Dirty snow blamed in global warming

NASA scientists say soot might cause up to 25%


WASHINGTON - Dirty snow containing tiny amounts of soot might cause up to one-fourth of the global warming that scientists have attributed to greenhouse gases, NASA researchers reported yesterday.

Even though snow might still appear pristine to the human eye, soot causes it to absorb more sunlight and reflect less heat back into space, said James Hansen and Larissa Nazarenko, climate specialists at NASA's Goddard Institute for Space Studies in New York.

It also causes snow to melt faster, contributing to the most immediate danger from global warming, rising sea levels, Hansen and Nazarenko said in an article in the Proceedings of the National Academy of Sciences.

International commissions, such as the United Nations Intergovernmental Panel on Climate Change (IPCC), have not considered the role of dirty snow, the scientists wrote.

The good news is that ways are within reach to reduce the amount of soot from diesel engines and burned wood that finds its way into Earth's large snowpacks.

That could substantially reduce global warming relatively quickly, but the scientists also cautioned that the main force driving global warming is the buildup of greenhouse gases in the atmosphere.

The "dirty snow effect," as Hansen calls it, could add a new wrinkle to the debate over global warming and its causes.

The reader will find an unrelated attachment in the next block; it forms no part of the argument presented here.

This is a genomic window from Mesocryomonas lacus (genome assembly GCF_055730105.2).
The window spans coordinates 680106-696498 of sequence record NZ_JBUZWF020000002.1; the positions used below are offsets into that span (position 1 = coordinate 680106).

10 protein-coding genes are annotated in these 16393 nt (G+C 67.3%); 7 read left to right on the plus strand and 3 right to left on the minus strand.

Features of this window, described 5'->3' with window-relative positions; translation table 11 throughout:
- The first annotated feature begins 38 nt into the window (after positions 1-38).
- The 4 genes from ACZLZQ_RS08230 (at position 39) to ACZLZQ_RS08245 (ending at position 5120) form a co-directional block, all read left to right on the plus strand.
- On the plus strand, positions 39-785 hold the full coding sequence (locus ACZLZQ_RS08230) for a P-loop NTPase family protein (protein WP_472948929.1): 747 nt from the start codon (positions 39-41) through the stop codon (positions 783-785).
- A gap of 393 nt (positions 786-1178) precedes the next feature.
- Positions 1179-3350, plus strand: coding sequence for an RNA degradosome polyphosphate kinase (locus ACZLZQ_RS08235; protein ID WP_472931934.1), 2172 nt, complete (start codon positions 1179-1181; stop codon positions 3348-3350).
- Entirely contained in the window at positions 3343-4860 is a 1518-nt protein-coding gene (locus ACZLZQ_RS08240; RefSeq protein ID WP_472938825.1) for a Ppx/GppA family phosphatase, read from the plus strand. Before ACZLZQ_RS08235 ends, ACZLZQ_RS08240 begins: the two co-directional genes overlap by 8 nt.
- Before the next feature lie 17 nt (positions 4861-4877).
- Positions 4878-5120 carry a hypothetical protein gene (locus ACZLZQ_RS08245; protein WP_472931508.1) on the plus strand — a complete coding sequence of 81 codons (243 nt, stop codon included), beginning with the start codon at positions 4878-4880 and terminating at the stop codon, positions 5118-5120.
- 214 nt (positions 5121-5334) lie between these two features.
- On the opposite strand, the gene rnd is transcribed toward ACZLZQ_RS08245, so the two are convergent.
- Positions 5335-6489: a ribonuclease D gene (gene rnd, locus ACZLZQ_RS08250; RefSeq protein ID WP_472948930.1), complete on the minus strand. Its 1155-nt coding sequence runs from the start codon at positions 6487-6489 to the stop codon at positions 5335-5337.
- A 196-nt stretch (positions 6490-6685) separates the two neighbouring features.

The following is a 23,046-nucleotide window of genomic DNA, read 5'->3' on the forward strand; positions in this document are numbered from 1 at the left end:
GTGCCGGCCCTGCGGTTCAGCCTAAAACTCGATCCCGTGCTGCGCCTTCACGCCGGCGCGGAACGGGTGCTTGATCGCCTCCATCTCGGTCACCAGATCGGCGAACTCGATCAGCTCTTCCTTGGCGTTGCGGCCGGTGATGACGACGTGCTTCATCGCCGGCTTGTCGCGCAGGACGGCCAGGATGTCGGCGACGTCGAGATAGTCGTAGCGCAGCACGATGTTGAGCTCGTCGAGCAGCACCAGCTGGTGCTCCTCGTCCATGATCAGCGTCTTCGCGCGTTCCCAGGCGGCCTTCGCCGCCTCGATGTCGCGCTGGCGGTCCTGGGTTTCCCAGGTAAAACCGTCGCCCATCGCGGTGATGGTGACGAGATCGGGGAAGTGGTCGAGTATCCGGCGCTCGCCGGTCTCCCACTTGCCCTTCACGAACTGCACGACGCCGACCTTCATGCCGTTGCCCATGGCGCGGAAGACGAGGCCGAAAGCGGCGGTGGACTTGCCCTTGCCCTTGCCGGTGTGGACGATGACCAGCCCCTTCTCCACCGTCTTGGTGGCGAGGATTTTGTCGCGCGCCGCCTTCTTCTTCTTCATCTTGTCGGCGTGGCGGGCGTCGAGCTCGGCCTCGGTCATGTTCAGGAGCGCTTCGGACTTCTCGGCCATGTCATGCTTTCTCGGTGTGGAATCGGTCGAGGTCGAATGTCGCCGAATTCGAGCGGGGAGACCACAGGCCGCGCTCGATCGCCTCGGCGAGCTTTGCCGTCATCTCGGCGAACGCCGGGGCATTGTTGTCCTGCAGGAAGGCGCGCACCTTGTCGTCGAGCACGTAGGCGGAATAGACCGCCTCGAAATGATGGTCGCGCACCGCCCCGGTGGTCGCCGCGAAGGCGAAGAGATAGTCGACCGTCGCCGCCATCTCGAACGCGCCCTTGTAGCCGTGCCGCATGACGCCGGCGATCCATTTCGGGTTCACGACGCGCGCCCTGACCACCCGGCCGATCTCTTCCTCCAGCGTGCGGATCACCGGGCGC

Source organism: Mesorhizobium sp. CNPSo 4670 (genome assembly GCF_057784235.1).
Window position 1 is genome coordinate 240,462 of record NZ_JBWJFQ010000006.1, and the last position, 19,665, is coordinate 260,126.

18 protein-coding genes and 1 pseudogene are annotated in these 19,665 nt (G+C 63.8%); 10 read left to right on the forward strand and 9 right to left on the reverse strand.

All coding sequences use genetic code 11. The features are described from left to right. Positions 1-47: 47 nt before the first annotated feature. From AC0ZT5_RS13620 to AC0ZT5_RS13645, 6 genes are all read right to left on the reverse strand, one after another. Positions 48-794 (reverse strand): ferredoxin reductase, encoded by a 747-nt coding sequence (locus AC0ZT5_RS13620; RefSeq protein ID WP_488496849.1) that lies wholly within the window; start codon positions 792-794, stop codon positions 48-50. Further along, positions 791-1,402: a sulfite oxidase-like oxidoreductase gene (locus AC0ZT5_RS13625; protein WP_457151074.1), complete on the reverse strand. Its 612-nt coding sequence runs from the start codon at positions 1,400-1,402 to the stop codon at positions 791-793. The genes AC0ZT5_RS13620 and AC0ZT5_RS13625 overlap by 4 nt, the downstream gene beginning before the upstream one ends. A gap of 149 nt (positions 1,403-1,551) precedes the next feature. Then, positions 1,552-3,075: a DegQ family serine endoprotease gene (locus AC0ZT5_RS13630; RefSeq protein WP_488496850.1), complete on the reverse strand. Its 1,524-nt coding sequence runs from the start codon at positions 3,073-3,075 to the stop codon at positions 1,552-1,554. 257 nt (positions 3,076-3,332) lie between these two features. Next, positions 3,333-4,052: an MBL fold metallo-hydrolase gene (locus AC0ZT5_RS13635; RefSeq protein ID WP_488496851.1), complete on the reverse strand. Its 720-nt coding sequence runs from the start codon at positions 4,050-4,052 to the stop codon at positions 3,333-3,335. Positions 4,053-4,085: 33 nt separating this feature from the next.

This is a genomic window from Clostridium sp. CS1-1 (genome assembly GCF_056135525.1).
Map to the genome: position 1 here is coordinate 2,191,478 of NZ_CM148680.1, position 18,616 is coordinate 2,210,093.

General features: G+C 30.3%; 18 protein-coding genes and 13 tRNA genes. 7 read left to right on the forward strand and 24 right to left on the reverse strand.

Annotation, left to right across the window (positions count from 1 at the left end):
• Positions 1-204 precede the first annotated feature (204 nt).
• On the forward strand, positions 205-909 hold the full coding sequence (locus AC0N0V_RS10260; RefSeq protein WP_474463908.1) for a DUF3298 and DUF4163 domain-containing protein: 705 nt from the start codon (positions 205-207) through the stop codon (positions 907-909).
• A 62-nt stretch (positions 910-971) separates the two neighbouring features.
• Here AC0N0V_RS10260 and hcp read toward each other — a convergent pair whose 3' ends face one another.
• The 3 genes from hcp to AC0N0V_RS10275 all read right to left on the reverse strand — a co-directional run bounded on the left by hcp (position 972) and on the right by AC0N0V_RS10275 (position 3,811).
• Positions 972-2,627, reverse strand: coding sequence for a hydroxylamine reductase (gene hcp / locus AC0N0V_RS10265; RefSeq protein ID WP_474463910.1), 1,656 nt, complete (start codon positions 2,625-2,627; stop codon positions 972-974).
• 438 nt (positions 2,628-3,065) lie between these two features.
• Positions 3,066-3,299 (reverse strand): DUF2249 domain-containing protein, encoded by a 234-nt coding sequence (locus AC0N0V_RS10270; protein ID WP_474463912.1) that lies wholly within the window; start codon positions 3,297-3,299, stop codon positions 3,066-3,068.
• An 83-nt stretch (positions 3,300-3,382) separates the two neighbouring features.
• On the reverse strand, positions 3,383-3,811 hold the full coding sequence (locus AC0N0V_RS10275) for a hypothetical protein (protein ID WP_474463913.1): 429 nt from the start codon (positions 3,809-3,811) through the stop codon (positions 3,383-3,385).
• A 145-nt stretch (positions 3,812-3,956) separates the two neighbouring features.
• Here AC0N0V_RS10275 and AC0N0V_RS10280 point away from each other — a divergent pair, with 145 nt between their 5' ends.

U.S. industries and makers of gas-burning cars, which emit relatively little smoke, would like to embrace a theory that lays part of the blame for global warming elsewhere.

On the other hand, Hansen and Nazarenko could touch off a vigorous debate among scientists who study global warming. The two acknowledge the uncertainty of their conclusions because of the lack of accurate soot content measurements.

"I think that this is an important climate forcing that has been overlooked," Hansen said.

At concentrations measured in parts per billion, soot makes fresh snow less reflective than pristine snow and more inclined to absorb heat, he and Nazarenko wrote. The effect is compounded when dirty snow starts to melt, because wet snow is less reflective than dry snow.

Solutions to the dirty snow effect could be straightforward and within reach, Hansen said. In North America and Europe, the primary need is cleaner diesel engines.

"In the developing world, it is more a matter of replacing biofuels with cleaner fuels or burning them more cleanly," he said. "One of the most effective ways ... is electrification, so that fuels are burned at a power plant where it is easier to eliminate emissions."

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